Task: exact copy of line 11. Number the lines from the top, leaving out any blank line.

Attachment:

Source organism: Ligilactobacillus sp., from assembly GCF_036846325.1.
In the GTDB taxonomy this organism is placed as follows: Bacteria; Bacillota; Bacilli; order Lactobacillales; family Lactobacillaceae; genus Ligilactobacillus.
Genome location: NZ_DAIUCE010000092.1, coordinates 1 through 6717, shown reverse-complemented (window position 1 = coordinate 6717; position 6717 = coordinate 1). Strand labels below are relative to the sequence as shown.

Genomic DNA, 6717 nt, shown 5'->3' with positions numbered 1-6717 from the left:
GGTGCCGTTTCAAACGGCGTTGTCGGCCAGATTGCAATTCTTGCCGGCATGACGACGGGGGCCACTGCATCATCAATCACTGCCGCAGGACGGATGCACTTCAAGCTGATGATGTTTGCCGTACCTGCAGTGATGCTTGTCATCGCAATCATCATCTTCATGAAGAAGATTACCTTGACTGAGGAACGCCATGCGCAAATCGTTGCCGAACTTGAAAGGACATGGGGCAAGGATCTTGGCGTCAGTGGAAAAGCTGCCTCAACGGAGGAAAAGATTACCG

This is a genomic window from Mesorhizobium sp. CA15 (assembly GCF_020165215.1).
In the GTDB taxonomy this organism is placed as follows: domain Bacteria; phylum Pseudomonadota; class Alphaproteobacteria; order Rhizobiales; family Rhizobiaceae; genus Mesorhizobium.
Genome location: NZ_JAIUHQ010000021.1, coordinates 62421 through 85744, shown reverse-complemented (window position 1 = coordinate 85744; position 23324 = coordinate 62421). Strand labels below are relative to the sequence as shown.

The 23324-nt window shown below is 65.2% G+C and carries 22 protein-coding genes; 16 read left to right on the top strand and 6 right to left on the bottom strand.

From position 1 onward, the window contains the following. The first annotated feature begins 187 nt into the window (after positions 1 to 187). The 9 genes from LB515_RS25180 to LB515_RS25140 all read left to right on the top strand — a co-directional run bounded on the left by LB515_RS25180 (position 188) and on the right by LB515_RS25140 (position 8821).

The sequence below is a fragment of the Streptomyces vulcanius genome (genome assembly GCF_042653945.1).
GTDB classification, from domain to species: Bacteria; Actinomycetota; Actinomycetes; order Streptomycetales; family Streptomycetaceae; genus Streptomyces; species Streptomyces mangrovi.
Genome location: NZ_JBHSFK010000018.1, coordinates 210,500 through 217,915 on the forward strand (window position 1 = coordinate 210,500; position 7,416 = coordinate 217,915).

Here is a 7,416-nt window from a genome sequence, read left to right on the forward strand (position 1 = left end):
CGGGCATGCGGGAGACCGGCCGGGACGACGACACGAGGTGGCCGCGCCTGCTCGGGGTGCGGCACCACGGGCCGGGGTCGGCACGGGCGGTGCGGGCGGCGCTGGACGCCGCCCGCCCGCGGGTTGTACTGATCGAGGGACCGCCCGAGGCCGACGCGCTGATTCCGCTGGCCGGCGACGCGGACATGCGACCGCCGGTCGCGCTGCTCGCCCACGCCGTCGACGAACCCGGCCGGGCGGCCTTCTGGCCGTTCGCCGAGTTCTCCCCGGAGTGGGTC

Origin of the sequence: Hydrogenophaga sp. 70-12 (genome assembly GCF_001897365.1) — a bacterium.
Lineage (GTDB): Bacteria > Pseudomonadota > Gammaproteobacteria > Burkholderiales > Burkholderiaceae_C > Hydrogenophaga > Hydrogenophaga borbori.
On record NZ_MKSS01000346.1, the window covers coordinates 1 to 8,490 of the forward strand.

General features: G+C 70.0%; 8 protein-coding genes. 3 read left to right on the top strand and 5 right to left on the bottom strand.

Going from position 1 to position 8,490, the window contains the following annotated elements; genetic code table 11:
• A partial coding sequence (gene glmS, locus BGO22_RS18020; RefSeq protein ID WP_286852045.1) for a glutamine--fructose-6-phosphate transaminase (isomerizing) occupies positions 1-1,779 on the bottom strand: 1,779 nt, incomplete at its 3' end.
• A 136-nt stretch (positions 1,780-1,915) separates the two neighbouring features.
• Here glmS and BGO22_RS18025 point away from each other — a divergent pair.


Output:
The sequence below is a fragment of the Streptomyces vulcanius genome (genome assembly GCF_042653945.1).